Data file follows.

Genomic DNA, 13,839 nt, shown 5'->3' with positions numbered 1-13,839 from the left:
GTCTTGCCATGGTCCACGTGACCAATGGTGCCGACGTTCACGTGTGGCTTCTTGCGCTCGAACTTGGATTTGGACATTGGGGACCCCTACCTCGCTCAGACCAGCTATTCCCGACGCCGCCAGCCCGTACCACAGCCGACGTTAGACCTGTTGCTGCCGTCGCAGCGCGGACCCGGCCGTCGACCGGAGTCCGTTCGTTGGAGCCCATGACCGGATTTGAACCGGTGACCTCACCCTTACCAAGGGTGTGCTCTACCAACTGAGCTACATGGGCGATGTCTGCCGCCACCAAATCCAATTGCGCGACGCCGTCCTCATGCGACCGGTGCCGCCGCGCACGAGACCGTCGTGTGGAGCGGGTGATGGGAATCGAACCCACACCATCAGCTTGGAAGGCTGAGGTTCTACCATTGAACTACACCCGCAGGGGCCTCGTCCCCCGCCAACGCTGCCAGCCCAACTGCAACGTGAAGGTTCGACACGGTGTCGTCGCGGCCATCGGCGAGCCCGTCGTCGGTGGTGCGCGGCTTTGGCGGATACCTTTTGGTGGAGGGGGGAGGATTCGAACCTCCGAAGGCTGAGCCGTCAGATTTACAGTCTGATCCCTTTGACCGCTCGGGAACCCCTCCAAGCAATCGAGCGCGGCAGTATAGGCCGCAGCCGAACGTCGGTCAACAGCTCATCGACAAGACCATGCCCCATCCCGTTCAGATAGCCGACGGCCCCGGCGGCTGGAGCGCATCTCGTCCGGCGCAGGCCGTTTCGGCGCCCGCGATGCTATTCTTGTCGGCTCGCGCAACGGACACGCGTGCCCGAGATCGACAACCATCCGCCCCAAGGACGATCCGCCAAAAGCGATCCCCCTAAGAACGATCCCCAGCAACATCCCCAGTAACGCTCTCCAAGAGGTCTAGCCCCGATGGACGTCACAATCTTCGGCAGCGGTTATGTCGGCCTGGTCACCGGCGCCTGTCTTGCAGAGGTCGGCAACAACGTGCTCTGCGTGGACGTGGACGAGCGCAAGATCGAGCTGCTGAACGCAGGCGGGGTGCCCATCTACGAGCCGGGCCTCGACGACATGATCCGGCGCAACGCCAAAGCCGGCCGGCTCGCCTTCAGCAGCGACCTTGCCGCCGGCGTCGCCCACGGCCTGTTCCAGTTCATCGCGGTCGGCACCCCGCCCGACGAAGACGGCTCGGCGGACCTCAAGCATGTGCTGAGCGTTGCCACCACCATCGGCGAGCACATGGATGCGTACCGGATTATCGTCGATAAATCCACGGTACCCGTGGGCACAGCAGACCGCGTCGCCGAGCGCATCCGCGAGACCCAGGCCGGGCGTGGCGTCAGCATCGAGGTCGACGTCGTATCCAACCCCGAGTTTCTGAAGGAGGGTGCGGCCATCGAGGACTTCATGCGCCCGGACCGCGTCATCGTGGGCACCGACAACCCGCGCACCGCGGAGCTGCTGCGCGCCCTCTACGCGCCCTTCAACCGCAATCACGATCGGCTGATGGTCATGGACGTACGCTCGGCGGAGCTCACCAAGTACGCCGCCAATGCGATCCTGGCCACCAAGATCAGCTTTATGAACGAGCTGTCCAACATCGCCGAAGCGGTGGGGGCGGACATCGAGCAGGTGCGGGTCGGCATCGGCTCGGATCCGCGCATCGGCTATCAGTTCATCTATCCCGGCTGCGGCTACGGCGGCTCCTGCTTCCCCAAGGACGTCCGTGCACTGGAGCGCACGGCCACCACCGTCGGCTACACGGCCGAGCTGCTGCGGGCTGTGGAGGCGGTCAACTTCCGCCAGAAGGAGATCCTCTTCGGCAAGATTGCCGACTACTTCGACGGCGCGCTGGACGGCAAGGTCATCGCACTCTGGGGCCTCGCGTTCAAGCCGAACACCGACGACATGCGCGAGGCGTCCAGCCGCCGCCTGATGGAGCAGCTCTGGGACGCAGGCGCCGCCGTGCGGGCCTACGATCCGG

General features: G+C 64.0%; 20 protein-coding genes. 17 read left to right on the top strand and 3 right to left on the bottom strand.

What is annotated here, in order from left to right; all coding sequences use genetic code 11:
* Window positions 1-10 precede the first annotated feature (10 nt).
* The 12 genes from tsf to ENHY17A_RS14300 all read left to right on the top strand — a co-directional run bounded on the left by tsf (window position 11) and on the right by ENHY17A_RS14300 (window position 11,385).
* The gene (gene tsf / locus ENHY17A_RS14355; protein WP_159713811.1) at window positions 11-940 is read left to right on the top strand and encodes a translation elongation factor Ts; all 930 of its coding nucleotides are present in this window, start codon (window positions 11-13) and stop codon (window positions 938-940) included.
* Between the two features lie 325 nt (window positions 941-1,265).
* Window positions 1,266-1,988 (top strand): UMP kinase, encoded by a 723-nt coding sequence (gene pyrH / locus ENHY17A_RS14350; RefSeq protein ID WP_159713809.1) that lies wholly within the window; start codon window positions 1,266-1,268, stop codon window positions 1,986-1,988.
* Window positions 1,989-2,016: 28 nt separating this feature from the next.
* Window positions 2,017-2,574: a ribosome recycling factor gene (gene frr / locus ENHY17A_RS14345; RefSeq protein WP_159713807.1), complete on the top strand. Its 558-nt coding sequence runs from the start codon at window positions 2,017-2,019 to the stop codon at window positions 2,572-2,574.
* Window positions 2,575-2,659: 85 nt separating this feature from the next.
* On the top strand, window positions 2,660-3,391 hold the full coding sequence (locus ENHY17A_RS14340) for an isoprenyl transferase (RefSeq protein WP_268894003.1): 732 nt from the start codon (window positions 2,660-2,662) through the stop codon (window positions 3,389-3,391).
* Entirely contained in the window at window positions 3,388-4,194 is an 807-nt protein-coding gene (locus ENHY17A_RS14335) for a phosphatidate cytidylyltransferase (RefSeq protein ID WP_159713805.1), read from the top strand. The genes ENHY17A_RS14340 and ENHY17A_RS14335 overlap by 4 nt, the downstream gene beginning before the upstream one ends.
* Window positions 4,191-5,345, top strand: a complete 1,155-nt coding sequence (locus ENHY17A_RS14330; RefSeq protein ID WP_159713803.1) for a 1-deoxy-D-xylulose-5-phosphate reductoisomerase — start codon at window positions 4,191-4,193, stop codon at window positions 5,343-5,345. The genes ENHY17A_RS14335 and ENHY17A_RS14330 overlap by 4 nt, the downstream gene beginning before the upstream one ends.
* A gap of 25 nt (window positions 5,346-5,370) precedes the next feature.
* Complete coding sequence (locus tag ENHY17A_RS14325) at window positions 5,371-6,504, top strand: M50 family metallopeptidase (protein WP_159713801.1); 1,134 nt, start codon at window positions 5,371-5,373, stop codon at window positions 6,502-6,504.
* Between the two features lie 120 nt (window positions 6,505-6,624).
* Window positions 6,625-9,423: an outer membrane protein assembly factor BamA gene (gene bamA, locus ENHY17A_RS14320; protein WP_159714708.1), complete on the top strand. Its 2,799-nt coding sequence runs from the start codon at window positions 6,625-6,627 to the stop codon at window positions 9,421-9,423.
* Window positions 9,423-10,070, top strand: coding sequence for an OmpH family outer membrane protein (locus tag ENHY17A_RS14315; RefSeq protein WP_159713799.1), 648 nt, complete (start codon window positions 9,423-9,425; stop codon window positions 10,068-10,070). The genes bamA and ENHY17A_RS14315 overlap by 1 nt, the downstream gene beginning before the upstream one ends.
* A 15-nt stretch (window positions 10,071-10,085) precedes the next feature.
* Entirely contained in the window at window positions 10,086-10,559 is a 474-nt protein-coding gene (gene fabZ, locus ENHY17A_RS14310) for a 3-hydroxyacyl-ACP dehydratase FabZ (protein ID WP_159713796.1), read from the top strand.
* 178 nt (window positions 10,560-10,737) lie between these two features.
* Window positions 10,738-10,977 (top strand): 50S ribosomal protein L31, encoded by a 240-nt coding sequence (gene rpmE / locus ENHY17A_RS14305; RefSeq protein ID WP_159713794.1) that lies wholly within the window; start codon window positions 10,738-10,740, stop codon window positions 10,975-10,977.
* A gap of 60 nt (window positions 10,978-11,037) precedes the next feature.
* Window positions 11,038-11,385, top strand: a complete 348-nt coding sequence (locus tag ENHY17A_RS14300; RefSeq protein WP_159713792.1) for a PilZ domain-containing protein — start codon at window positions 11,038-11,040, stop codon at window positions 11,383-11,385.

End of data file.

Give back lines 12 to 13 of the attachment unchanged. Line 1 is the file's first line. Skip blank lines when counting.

* Window positions 2,575-2,659: 85 nt separating this feature from the next.
* On the top strand, window positions 2,660-3,391 hold the full coding sequence (locus ENHY17A_RS14340) for an isoprenyl transferase (RefSeq protein WP_268894003.1): 732 nt from the start codon (window positions 2,660-2,662) through the stop codon (window positions 3,389-3,391).